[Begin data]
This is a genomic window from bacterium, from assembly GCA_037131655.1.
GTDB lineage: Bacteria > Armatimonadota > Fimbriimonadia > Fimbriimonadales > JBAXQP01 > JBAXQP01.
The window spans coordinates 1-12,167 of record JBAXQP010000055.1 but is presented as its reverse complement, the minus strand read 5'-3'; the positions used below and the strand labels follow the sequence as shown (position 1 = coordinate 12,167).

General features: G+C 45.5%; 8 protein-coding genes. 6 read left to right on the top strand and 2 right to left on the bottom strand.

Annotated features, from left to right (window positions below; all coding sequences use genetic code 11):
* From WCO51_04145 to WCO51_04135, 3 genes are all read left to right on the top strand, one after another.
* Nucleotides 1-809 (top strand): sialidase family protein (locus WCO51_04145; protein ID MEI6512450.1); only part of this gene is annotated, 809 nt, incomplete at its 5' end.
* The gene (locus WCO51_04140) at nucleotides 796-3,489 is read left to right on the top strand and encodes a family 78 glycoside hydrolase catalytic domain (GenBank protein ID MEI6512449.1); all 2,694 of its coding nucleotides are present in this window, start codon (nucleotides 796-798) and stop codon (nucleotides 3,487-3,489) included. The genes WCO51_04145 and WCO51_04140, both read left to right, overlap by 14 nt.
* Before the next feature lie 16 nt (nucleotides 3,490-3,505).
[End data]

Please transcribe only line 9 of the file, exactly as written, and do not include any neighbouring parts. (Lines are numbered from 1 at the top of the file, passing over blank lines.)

* Before the next feature lie 16 nt (nucleotides 3,490-3,505).